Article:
This story is from The Pulse, a weekly health and science podcast.
Earlier this year, the eighth graders at Arbutus Middle School in Baltimore County, Maryland shuffled down the long hallways and entered the gymnasium for their first assembly since COVID-19.
It seemed like they were either wearing crocs or fancy sneakers, hoodies or jean jackets. They plopped on the gym floor in clusters and whipped out their phones, but not for long.
They were instructed to put phones in the bin being passed around or put them away completely for the next hour.
“Don’t think I won’t catch you looking at your phone. Because I will. I always do,” said Jason Weiner, the health and physical education teacher.
“You know what this assembly is about,” Weiner said, trying to get the students to settle down. “We talked about it. It’s a presentation about mental health and mental health awareness.”
Meanwhile, NAMI Metro was getting set up with microphones, speakers, and a video projector. NAMI is the National Alliance for Mental Illness. They’re a national grassroots advocacy group with local chapters. Thousands of volunteers work for NAMI and two of them were in the gym about to present the “Ending the Silence” program.
“Ending the Silence,” is kind of like an interactive TED talk. But the storytellers share their lived experiences with mental health conditions. And they tell their stories directly to students. The national program has been around for a while but started in the Baltimore area in 2019. The organizers had no idea how relevant it would become.
According to a 2021 survey from the Center for Disease Control and Prevention, 44% of teens in the U.S. report feeling persistently sad and hopeless since the COVID-19 pandemic began. That’s up from 37% in 2019.
In this 2022-23 academic year, the local NAMI chapter brought 28 volunteers to 39 schools in the Baltimore Metro area to present “Ending the Silence.”
At Arbutus Middle School in late January 2023, the two presenters were Ken Cannon and Stephanie Schaffer. Cannon was a newbie to this experience. This was only his second time recapping his very personal, very hard journey. But he recaps his life and tells the 150 eighth graders about his family; their history with mental illness and how no one discussed it. He experienced his first bout of serious depression in college. Ken described what it looked like, who he spoke to, how that went, and what he does now for his personal mental health: therapy, medication, exercise, his personal coping skills and how he knows when he needs some extra help.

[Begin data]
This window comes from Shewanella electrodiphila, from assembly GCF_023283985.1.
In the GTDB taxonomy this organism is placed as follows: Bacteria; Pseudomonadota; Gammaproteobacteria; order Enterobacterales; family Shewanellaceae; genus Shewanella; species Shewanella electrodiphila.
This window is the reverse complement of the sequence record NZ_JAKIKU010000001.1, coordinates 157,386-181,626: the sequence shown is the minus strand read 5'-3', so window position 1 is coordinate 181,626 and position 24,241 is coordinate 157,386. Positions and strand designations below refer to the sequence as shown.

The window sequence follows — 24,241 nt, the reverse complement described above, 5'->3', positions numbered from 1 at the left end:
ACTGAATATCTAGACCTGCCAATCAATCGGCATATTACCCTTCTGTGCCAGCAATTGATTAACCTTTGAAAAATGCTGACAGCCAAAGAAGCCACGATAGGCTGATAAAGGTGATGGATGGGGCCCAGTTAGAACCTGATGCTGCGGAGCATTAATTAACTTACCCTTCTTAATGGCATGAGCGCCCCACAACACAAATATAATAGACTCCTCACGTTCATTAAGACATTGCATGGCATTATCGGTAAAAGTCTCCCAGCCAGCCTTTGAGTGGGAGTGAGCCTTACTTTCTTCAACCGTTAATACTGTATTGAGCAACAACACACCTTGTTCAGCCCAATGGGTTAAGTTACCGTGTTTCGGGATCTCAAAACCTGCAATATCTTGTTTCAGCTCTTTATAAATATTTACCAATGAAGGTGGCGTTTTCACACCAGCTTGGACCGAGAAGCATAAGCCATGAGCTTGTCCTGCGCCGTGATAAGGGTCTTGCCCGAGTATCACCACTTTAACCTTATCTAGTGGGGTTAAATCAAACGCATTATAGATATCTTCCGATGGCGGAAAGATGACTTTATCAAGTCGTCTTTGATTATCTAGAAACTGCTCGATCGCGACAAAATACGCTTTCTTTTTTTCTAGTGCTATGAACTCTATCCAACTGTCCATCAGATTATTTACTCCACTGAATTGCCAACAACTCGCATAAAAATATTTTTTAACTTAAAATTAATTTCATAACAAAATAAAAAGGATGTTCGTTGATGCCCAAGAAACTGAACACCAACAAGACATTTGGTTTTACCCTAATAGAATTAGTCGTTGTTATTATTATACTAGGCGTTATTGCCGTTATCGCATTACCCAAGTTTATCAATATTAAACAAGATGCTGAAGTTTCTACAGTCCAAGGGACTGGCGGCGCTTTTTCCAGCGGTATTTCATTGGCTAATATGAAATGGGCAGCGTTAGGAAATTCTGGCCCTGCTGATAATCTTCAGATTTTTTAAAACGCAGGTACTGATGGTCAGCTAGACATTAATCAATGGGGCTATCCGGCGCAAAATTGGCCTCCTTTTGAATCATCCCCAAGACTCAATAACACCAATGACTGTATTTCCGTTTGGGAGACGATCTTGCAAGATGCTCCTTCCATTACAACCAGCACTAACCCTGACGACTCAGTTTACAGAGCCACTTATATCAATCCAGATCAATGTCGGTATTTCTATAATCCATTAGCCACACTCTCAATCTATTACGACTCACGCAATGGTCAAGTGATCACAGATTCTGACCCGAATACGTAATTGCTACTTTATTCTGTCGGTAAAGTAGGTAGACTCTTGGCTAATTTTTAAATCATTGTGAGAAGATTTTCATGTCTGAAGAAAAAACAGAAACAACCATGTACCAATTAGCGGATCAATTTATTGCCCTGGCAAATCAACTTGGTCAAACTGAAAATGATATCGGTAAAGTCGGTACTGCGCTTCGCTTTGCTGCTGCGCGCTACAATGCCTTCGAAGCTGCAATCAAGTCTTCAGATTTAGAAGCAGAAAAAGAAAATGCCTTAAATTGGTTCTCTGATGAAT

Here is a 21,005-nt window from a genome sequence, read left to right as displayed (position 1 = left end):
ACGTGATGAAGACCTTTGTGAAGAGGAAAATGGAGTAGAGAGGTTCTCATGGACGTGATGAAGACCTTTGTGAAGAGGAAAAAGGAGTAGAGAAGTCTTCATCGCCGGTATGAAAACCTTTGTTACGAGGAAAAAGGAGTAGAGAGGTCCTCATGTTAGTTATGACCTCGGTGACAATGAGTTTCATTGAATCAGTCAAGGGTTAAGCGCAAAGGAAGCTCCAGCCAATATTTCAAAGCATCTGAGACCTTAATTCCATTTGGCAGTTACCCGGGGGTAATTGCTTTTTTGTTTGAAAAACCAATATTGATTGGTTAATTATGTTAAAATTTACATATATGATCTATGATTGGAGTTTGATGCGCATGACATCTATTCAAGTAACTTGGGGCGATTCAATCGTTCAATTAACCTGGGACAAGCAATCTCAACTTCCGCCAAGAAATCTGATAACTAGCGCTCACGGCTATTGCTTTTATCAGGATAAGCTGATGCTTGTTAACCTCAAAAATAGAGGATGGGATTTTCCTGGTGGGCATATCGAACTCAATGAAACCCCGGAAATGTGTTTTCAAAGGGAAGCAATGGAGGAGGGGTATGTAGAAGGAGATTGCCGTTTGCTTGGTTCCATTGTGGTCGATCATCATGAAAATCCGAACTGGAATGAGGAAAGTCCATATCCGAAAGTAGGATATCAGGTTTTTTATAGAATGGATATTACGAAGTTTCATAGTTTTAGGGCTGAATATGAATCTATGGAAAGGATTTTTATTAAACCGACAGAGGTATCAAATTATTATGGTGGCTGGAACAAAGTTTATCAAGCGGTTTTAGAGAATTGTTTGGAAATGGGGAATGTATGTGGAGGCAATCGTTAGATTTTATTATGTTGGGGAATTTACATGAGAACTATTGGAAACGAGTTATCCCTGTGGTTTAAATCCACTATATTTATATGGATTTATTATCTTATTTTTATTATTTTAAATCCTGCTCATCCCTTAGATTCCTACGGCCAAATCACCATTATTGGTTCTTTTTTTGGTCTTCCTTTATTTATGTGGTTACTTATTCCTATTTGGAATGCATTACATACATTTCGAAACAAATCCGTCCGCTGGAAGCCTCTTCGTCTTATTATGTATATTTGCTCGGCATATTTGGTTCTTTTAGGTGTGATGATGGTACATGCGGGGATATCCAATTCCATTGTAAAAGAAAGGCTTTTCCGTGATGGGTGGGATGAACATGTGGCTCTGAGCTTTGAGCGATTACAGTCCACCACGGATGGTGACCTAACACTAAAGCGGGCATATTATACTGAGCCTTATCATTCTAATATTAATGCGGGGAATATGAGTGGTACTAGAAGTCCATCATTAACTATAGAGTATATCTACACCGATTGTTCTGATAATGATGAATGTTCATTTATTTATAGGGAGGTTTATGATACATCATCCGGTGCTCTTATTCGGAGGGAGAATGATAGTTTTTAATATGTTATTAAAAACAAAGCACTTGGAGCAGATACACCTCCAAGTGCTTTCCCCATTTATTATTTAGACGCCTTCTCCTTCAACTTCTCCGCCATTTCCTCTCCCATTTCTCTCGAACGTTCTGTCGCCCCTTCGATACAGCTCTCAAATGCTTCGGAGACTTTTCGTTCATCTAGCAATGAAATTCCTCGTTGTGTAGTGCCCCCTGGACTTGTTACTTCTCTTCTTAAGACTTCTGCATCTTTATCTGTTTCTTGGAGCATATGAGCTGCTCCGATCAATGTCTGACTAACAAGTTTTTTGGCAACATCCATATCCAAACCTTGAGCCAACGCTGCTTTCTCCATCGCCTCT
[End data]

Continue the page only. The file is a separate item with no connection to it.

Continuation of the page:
The students were perfectly still and quiet.
Next up was Stephanie Schaffer. Schaffer was not a newbie. She’d done this a few times and it was obvious. She’s a natural public speaker. When she told her story, she walked around, asked the crowd to chime in now and then. She shared various stages of her struggles and didn’t sugarcoat the toughest parts. She was sexually abused as a child, she was bullied by students and teachers in a predominantly white, rural county. Schaffer is multi-racial.
Schaffer opened up about her stays in mental health hospitals. She described her various psychiatrists each with their own diagnosis for her, and she talked about her therapy as well as group therapy.
The students sat through the assembly — so quiet, they seemed almost spellbound.
But when Schaffer brought up the topic of suicide, hands started popping up. And the questions poured in:
“What happens when you call [the suicide hotline] 988?”
“What’s a mobile crisis unit?”
“What happens when they take you to in-patient?”
“Do they take your phone?”
Schaffer handled each question as honestly as she could. She’s an open book of information with “real world experience,” and the eighth graders seemed hungry for the information.
“What’s being in the hospital like?”
“When someone in your life dies by suicide, how does that affect you?”
The assembly ended but the students were still chatty. Several walked up and asked Schaffer and Cannon follow-up questions. Questions, it seemed, they’ve been holding onto.
It’s hard to find someone who can field all those questions — and not go into lecture mode, worry mode, panic mode, or parental mode.
“I think that’s why I’m always willing,” said Schaffer, “because many people won’t talk about those things.”